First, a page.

I put the front wheel onto the single speed yesterday and hey what do you know, the brakes worked once adjusted, it was almost a revelation. Tonight I rebuilt the back wheel with a hub I had sitting in the shed that is in much better condition and a similar revelationary experience happened with respect to braking on the back when I put the wheel onto the bike.

Three cheers for an improved single speed experience, it will be rather enjoyable being able to stop somewhat predictably.

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Tue, 12 Sep 2006

Drunken teddy bears considered dangerous - 11:51

What happens to teddy bears drinking (full size)


Some possibly misleading statements about teddy bears (full size)

You see what happens when you allow your teddy bear drinking problems to go unchecked, they become a danger to themselves and possibly others. This poor bear has obviously been putting away one too many bottles of wine and look at all those bandages it needs. To think you leave your teddy near a bottle of wine and come back to find it had to be air lifted to hospital and get bandaged up. Sure people may think this is less serious than babies drinking beer but obviously something is wrong with the world when drunken injured teddy bears become common place.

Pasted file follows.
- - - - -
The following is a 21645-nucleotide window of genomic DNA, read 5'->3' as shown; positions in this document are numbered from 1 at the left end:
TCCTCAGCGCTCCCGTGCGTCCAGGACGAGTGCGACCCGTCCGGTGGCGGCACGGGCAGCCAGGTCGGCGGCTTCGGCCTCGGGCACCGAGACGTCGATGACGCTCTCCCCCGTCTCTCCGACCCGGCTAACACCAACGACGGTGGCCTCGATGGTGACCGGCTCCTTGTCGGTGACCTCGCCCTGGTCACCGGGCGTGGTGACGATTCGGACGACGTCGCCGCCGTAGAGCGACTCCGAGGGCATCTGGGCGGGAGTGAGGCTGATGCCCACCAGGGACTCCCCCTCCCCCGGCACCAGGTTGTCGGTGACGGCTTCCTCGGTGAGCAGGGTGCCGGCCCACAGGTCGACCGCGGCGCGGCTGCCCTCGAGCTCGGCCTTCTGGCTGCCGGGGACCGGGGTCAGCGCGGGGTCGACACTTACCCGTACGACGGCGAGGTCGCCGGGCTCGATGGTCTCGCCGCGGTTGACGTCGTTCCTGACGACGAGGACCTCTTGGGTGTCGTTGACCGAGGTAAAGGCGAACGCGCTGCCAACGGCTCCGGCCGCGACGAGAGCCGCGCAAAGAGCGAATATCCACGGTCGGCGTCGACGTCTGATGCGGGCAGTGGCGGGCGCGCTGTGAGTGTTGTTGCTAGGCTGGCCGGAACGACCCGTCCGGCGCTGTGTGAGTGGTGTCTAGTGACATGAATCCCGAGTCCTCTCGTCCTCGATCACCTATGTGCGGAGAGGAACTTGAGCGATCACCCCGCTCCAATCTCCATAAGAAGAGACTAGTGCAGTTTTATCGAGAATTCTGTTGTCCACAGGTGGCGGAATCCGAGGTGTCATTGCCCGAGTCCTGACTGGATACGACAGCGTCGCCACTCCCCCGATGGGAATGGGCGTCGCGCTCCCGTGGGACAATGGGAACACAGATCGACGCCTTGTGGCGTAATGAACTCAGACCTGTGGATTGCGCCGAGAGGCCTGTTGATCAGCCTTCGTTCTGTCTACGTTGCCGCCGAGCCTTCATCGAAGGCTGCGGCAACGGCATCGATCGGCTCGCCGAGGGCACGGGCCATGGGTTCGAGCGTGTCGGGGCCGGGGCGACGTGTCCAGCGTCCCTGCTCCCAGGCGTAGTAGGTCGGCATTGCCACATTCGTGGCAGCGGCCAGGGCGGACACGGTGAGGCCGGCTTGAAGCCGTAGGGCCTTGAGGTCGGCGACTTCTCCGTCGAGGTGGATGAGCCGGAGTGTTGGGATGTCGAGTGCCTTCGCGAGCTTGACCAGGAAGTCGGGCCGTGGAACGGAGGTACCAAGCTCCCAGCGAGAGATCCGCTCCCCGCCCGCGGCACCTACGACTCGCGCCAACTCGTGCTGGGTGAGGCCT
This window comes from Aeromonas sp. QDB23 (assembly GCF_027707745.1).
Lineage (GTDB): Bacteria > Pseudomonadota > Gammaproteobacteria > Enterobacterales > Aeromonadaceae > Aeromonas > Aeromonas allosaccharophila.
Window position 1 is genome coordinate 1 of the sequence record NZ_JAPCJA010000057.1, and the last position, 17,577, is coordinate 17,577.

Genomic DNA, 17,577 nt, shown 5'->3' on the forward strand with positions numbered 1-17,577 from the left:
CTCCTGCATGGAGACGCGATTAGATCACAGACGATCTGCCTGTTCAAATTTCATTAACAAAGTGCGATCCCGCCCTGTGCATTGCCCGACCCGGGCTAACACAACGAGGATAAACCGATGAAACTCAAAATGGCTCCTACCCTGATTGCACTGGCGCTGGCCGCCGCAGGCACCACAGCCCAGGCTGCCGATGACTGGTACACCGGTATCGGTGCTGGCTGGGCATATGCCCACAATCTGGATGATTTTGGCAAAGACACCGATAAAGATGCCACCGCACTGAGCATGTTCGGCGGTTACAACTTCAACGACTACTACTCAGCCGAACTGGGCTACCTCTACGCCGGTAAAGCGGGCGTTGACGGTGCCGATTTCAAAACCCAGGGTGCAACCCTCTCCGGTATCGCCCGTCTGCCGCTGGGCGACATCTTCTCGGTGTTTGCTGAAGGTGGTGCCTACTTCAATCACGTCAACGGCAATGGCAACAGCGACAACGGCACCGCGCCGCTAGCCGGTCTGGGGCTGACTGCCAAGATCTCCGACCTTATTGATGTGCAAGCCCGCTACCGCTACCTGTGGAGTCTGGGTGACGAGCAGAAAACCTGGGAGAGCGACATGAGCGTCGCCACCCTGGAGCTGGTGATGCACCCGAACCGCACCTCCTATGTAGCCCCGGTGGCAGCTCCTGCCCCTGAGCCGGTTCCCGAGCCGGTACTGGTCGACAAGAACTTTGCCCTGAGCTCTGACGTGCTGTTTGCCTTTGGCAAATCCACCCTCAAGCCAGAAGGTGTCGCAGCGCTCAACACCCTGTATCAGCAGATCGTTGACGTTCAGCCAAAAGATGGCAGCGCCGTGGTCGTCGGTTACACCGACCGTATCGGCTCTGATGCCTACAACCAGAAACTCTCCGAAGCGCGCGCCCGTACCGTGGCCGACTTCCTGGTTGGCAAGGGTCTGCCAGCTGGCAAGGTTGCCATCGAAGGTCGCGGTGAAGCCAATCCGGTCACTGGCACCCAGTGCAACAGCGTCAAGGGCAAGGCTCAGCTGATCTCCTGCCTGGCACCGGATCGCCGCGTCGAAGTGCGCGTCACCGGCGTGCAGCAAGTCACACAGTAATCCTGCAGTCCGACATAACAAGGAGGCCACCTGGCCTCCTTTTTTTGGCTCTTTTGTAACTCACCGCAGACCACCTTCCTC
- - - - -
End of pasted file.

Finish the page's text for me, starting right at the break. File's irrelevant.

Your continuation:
Do not let your teddy bears drink and mountain bike (both the bottle of wine and the teddy bear are from the N-ZO 12 hour mountain bike race I competed in up near Sydney this weekend). Sure if the stuff on the tea towel in the second photos is to be believed teddy bears are great companions and there should nary be a problem, however I notice at least there is a teddy, supposedly one not telling sordid tales of your life to people at parties, holding a wine glass, who knows what will happen if too many refills come its way.